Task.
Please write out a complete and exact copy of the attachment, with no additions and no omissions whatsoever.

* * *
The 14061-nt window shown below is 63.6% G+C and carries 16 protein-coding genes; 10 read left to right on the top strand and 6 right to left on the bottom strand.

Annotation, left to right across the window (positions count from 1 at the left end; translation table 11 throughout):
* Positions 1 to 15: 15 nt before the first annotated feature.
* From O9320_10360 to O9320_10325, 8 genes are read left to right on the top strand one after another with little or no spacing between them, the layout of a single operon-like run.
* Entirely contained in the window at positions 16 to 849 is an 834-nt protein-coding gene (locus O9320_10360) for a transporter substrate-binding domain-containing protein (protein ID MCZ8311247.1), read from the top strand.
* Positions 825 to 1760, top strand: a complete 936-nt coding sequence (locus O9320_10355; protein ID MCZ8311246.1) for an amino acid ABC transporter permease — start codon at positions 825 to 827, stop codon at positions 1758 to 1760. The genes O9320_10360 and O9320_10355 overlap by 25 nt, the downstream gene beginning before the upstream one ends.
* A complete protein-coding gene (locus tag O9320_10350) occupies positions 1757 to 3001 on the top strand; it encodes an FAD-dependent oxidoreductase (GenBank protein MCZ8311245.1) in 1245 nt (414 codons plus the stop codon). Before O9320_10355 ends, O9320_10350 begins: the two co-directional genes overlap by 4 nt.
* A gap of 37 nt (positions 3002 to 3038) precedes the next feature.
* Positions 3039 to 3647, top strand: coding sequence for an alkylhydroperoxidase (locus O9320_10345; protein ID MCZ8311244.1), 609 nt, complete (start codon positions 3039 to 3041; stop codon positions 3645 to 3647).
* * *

The 14061-nt window shown below is 63.6% G+C and carries 16 protein-coding genes; 10 read left to right on the top strand and 6 right to left on the bottom strand.

Annotation, left to right across the window (positions count from 1 at the left end; translation table 11 throughout):
* Positions 1 to 15: 15 nt before the first annotated feature.
* From O9320_10360 to O9320_10325, 8 genes are read left to right on the top strand one after another with little or no spacing between them, the layout of a single operon-like run.
* Entirely contained in the window at positions 16 to 849 is an 834-nt protein-coding gene (locus O9320_10360) for a transporter substrate-binding domain-containing protein (protein ID MCZ8311247.1), read from the top strand.
* Positions 825 to 1760, top strand: a complete 936-nt coding sequence (locus O9320_10355; protein ID MCZ8311246.1) for an amino acid ABC transporter permease — start codon at positions 825 to 827, stop codon at positions 1758 to 1760. The genes O9320_10360 and O9320_10355 overlap by 25 nt, the downstream gene beginning before the upstream one ends.
* A complete protein-coding gene (locus tag O9320_10350) occupies positions 1757 to 3001 on the top strand; it encodes an FAD-dependent oxidoreductase (GenBank protein MCZ8311245.1) in 1245 nt (414 codons plus the stop codon). Before O9320_10355 ends, O9320_10350 begins: the two co-directional genes overlap by 4 nt.
* A gap of 37 nt (positions 3002 to 3038) precedes the next feature.
* Positions 3039 to 3647, top strand: coding sequence for an alkylhydroperoxidase (locus O9320_10345; protein ID MCZ8311244.1), 609 nt, complete (start codon positions 3039 to 3041; stop codon positions 3645 to 3647).